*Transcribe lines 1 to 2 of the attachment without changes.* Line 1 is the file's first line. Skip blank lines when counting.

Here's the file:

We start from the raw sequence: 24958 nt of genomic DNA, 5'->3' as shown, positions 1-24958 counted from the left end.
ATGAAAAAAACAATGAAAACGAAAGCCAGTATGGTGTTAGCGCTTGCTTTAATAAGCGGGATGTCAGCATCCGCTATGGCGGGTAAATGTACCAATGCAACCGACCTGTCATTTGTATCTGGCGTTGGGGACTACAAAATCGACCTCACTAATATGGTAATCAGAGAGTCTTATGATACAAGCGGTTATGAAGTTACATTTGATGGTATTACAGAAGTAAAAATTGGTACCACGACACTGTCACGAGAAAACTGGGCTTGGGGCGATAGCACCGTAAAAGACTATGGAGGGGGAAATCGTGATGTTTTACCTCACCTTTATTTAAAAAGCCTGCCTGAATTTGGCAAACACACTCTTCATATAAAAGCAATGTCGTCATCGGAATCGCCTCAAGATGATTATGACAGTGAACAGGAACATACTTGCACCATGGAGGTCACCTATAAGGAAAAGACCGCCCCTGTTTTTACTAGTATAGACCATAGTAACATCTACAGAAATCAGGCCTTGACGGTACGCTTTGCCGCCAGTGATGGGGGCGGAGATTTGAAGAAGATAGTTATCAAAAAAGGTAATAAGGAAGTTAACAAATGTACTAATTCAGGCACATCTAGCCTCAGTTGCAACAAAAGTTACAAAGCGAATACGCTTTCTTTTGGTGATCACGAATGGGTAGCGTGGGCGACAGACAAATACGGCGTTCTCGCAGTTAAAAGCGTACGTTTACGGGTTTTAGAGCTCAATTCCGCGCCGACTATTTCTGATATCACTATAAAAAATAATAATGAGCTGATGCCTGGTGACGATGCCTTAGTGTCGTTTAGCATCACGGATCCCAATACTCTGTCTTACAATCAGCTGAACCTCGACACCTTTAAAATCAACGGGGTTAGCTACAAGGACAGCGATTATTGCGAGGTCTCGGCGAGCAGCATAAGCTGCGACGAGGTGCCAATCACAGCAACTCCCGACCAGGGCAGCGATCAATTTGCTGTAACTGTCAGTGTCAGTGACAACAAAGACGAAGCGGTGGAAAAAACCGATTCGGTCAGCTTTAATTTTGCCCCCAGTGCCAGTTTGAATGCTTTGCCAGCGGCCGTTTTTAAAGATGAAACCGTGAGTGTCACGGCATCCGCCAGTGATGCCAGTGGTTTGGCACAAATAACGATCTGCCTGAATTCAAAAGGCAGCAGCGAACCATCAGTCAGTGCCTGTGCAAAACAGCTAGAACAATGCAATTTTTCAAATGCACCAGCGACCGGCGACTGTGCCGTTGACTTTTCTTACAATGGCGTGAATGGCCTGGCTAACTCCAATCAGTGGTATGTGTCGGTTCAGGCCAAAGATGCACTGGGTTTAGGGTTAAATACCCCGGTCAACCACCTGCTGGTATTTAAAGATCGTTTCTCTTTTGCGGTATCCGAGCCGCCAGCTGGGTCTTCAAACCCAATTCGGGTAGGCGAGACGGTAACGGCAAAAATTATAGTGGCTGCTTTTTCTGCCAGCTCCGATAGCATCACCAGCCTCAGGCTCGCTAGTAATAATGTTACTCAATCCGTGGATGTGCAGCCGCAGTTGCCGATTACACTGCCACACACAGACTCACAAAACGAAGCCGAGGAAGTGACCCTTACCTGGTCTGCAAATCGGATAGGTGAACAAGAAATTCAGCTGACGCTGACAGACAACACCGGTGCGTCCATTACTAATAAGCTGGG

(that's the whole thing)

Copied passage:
We start from the raw sequence: 24958 nt of genomic DNA, 5'->3' as shown, positions 1-24958 counted from the left end.
ATGAAAAAAACAATGAAAACGAAAGCCAGTATGGTGTTAGCGCTTGCTTTAATAAGCGGGATGTCAGCATCCGCTATGGCGGGTAAATGTACCAATGCAACCGACCTGTCATTTGTATCTGGCGTTGGGGACTACAAAATCGACCTCACTAATATGGTAATCAGAGAGTCTTATGATACAAGCGGTTATGAAGTTACATTTGATGGTATTACAGAAGTAAAAATTGGTACCACGACACTGTCACGAGAAAACTGGGCTTGGGGCGATAGCACCGTAAAAGACTATGGAGGGGGAAATCGTGATGTTTTACCTCACCTTTATTTAAAAAGCCTGCCTGAATTTGGCAAACACACTCTTCATATAAAAGCAATGTCGTCATCGGAATCGCCTCAAGATGATTATGACAGTGAACAGGAACATACTTGCACCATGGAGGTCACCTATAAGGAAAAGACCGCCCCTGTTTTTACTAGTATAGACCATAGTAACATCTACAGAAATCAGGCCTTGACGGTACGCTTTGCCGCCAGTGATGGGGGCGGAGATTTGAAGAAGATAGTTATCAAAAAAGGTAATAAGGAAGTTAACAAATGTACTAATTCAGGCACATCTAGCCTCAGTTGCAACAAAAGTTACAAAGCGAATACGCTTTCTTTTGGTGATCACGAATGGGTAGCGTGGGCGACAGACAAATACGGCGTTCTCGCAGTTAAAAGCGTACGTTTACGGGTTTTAGAGCTCAATTCCGCGCCGACTATTTCTGATATCACTATAAAAAATAATAATGAGCTGATGCCTGGTGACGATGCCTTAGTGTCGTTTAGCATCACGGATCCCAATACTCTGTCTTACAATCAGCTGAACCTCGACACCTTTAAAATCAACGGGGTTAGCTACAAGGACAGCGATTATTGCGAGGTCTCGGCGAGCAGCATAAGCTGCGACGAGGTGCCAATCACAGCAACTCCCGACCAGGGCAGCGATCAATTTGCTGTAACTGTCAGTGTCAGTGACAACAAAGACGAAGCGGTGGAAAAAACCGATTCGGTCAGCTTTAATTTTGCCCCCAGTGCCAGTTTGAATGCTTTGCCAGCGGCCGTTTTTAAAGATGAAACCGTGAGTGTCACGGCATCCGCCAGTGATGCCAGTGGTTTGGCACAAATAACGATCTGCCTGAATTCAAAAGGCAGCAGCGAACCATCAGTCAGTGCCTGTGCAAAACAGCTAGAACAATGCAATTTTTCAAATGCACCAGCGACCGGCGACTGTGCCGTTGACTTTTCTTACAATGGCGTGAATGGCCTGGCTAACTCCAATCAGTGGTATGTGTCGGTTCAGGCCAAAGATGCACTGGGTTTAGGGTTAAATACCCCGGTCAACCACCTGCTGGTATTTAAAGATCGTTTCTCTTTTGCGGTATCCGAGCCGCCAGCTGGGTCTTCAAACCCAATTCGGGTAGGCGAGACGGTAACGGCAAAAATTATAGTGGCTGCTTTTTCTGCCAGCTCCGATAGCATCACCAGCCTCAGGCTCGCTAGTAATAATGTTACTCAATCCGTGGATGTGCAGCCGCAGTTGCCGATTACACTGCCACACACAGACTCACAAAACGAAGCCGAGGAAGTGACCCTTACCTGGTCTGCAAATCGGATAGGTGAACAAGAAATTCAGCTGACGCTGACAGACAACACCGGTGCGTCCATTACTAATAAGCTGGG